ROCHESTER, Minn. ― Recent modifications in recommendations regarding incidental findings (IFs) in genetic testing from the American College of Medical Genetics and Genomics (ACMG) depart from the college’s 2013 recommendations in favor of an individualized approach. Experts in the Bioethics Program of the Mayo Clinic Center for Individualized Medicine published a review of the updated 2014 recommendations in the journal Proceedings. “The feedback from ACMG members indicated that the 2013 recommendations did not accommodate diverse patient needs,” says Jennifer McCormick, Ph.D., M.P.P., who authored the review. The 2013 recommendations embraced an all-or-nothing philosophy, which advised patients who did not want to be informed of some, or all, IFs to forgo whole exome or whole genome sequencing (WES/WGS), according to the review. In addition, the college originally instructed that laboratories “actively search” and notify patients of pathogenic variants in genes, which raised controversy regarding patient rights. With the 2014 recommendations, patients have more autonomy to customize their WES/WGS results based on their comfort level with knowledge, other than the original reason to seek genetic testing, says Dr. McCormick. "This is an important discussion, and the move toward greater autonomy is good for everyone ― both patients and physicians," says Dr. McCormick. "Medicine in general is moving toward more patient autonomy and shared decision making. Genomics and individualized medicine happen to be the starkest and least well-defined examples of this trend ― we have no best practices yet." Much genomic analysis is meant to aid the patient in making medical decisions, sometimes in the distant future, and there are often far-reaching implications for family members, say Dr. McCormick and her co-authors. These factors combine to make this type of testing very personal, especially regarding incidental findings. For example, patients can decide before testing to filter their results for only one part of their genome. This step is important because it differentiates between single-gene testing and WES/WGS. Where single-gene testing is selective, whole exome/genome sequencing is comprehensive.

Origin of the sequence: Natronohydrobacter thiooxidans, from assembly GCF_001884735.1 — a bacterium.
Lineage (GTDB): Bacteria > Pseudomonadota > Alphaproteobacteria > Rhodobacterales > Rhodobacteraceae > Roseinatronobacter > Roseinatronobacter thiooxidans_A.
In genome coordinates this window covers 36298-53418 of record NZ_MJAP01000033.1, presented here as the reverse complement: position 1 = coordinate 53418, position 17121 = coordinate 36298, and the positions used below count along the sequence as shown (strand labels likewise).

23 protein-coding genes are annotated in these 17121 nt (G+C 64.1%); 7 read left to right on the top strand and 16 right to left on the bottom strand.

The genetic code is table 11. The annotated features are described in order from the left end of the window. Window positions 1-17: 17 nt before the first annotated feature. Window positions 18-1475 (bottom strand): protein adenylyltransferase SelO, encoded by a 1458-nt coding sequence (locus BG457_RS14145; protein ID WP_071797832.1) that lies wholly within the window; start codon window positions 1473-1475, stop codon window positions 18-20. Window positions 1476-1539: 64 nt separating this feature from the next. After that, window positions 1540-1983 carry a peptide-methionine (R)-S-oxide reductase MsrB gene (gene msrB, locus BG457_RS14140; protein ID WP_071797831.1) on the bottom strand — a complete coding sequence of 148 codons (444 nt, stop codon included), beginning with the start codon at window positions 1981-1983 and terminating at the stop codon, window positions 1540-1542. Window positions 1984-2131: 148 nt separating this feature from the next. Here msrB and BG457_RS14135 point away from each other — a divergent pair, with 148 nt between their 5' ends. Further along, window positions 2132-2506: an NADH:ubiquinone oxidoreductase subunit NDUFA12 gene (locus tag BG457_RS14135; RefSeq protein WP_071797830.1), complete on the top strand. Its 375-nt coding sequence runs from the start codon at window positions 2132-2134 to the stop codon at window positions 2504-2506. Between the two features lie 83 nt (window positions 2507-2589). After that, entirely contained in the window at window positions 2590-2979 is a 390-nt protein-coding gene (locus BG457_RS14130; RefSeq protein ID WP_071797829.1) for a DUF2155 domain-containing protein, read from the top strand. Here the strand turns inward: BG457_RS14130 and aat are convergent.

Parrish Medical Center invited to become only member of Mayo Care Clinic Network in Central Florida TITUSVILLE, Fla. — Mayo Clinic and Parrish Medical Center officials have announced Parrish Medical Center (PMC) as the 29th member of the Mayo Clinic Care Network. PMC is the first Central Florida member of the network and the third in Florida. The Mayo Clinic Care Network extends Mayo Clinic’s knowledge to physicians and providers interested in working together in the best interest of their patients. Using digital technology, physicians with Parrish Medical Group and the Florida Health Network will be able to collaborate with Mayo Clinic on patient care, community health and innovative health care delivery. These physicians will have access to the latest evidence-based medical information through the AskMayoExpert database and connect directly with Mayo specialists on questions related to complex medical cases. “We’re excited to formalize our relationship with Parrish Medical Center,” says William Rupp, M.D., chief executive officer of Mayo Clinic in Florida. “We share a commitment to improving care and value for patients, and this has become increasingly important in a changing health care environment. By sharing what we know, we can complement local physician expertise and address patients’ needs while improving the efficiency and effectiveness of their care.”